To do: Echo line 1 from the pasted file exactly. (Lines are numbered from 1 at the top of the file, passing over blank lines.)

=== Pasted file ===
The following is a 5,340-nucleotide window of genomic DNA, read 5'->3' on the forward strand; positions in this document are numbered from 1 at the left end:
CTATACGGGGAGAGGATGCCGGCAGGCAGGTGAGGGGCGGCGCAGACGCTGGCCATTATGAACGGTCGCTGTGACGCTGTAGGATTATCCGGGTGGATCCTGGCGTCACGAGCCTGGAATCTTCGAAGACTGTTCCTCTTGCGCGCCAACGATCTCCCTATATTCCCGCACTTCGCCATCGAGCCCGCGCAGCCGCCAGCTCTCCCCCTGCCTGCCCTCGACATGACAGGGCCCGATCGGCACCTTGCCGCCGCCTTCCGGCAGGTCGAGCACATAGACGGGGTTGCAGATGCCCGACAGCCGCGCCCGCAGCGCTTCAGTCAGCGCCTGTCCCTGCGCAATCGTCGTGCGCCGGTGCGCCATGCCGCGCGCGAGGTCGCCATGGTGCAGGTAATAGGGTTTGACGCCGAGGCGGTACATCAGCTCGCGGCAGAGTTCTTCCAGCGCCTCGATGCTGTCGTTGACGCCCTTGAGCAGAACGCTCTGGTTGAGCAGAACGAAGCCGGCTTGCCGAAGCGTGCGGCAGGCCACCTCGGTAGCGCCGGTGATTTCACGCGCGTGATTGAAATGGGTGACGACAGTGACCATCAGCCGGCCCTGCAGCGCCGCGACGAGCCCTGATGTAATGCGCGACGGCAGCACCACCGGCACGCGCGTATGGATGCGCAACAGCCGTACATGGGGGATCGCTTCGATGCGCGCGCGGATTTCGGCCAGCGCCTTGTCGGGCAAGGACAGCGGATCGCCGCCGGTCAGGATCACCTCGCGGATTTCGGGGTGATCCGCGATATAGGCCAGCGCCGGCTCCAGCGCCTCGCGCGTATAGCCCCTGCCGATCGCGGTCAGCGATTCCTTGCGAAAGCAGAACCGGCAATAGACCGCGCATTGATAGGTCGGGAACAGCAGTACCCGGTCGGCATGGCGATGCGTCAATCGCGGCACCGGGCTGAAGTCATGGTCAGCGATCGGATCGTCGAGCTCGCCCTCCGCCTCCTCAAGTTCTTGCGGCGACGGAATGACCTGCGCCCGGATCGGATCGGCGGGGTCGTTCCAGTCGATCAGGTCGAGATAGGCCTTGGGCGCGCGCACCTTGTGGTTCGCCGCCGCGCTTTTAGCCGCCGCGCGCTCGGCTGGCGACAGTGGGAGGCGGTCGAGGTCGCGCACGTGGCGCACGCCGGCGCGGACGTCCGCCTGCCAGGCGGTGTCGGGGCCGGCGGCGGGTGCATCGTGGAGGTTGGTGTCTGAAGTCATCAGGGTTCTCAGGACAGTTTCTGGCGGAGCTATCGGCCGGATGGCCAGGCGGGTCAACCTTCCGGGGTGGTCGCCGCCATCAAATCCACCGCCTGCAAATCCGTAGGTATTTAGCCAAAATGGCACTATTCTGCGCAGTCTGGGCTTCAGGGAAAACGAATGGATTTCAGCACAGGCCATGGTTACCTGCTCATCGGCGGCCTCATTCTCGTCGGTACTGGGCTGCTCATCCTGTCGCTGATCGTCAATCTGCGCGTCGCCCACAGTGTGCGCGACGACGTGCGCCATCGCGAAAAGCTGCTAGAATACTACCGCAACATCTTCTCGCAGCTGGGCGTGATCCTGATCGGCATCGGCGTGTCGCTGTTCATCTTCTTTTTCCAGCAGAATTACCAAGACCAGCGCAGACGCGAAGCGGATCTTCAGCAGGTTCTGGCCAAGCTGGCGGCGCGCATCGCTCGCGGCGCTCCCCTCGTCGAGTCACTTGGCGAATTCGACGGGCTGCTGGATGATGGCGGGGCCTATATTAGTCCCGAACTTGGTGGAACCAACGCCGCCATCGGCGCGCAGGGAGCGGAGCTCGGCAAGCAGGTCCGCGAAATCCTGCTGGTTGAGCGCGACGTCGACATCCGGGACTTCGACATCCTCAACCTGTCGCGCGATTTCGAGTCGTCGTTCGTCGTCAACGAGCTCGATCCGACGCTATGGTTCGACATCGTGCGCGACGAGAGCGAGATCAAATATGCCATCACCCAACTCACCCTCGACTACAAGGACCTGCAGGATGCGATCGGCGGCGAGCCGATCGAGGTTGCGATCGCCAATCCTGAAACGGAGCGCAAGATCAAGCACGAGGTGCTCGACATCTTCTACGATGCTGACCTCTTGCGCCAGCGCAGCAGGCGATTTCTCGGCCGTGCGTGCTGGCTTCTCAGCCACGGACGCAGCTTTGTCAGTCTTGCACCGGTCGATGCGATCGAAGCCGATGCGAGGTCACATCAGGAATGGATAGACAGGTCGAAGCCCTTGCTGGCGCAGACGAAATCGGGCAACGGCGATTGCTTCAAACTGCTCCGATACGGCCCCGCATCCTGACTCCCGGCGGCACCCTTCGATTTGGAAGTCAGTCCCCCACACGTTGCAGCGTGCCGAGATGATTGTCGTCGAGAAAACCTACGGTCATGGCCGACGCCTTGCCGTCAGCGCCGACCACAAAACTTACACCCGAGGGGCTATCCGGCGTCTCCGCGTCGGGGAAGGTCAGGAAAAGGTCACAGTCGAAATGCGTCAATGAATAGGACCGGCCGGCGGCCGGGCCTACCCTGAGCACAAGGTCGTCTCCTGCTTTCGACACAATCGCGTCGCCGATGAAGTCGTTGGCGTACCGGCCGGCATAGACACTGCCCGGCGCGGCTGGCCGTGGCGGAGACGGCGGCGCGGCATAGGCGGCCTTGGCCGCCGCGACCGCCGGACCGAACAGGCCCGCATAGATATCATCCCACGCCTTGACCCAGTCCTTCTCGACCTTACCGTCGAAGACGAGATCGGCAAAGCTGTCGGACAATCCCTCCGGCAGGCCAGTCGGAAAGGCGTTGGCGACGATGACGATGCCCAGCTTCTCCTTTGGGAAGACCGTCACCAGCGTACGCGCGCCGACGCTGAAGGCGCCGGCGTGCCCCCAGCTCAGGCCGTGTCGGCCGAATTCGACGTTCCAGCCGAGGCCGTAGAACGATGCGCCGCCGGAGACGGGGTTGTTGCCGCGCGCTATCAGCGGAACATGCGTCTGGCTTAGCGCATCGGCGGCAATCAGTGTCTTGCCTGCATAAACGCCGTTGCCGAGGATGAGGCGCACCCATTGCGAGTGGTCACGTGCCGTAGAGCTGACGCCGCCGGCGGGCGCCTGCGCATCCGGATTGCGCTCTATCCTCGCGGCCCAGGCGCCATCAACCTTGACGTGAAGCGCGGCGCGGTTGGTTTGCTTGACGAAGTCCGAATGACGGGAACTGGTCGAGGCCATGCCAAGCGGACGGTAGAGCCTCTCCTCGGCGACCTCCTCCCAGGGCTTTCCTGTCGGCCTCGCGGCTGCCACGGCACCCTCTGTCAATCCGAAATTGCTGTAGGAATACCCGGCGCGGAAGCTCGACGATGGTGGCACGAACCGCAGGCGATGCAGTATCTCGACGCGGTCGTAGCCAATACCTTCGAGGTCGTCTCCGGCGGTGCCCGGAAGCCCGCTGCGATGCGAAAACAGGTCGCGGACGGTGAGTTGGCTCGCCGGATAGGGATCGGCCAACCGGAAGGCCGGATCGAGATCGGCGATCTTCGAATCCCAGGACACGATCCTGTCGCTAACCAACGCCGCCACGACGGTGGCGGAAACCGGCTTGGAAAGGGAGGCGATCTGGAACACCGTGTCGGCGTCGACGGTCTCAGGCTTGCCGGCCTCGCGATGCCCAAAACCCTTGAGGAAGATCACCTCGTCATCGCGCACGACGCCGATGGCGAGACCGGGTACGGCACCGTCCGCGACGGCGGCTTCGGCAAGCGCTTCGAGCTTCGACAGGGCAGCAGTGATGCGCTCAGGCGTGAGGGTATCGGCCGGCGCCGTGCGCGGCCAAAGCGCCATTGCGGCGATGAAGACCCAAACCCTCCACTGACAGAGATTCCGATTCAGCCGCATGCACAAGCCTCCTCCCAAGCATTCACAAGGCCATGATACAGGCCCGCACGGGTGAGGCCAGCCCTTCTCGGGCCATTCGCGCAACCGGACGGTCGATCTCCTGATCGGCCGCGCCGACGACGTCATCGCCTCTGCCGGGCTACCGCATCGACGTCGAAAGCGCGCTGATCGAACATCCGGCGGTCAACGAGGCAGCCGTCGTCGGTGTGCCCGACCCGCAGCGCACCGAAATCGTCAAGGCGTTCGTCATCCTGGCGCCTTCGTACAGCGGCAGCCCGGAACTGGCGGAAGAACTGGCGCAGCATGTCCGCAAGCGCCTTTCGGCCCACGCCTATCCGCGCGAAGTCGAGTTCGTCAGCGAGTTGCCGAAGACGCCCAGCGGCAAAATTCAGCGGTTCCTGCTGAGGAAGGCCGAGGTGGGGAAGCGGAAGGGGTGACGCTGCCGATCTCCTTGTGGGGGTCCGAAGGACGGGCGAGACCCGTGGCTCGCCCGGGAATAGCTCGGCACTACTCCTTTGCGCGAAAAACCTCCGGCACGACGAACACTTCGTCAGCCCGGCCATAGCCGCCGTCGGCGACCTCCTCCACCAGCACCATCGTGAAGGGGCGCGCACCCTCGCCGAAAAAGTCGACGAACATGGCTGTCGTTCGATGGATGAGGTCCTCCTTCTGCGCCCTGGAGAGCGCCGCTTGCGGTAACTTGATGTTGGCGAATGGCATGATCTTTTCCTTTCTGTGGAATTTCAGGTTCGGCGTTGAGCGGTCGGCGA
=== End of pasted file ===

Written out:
The following is a 5,340-nucleotide window of genomic DNA, read 5'->3' on the forward strand; positions in this document are numbered from 1 at the left end: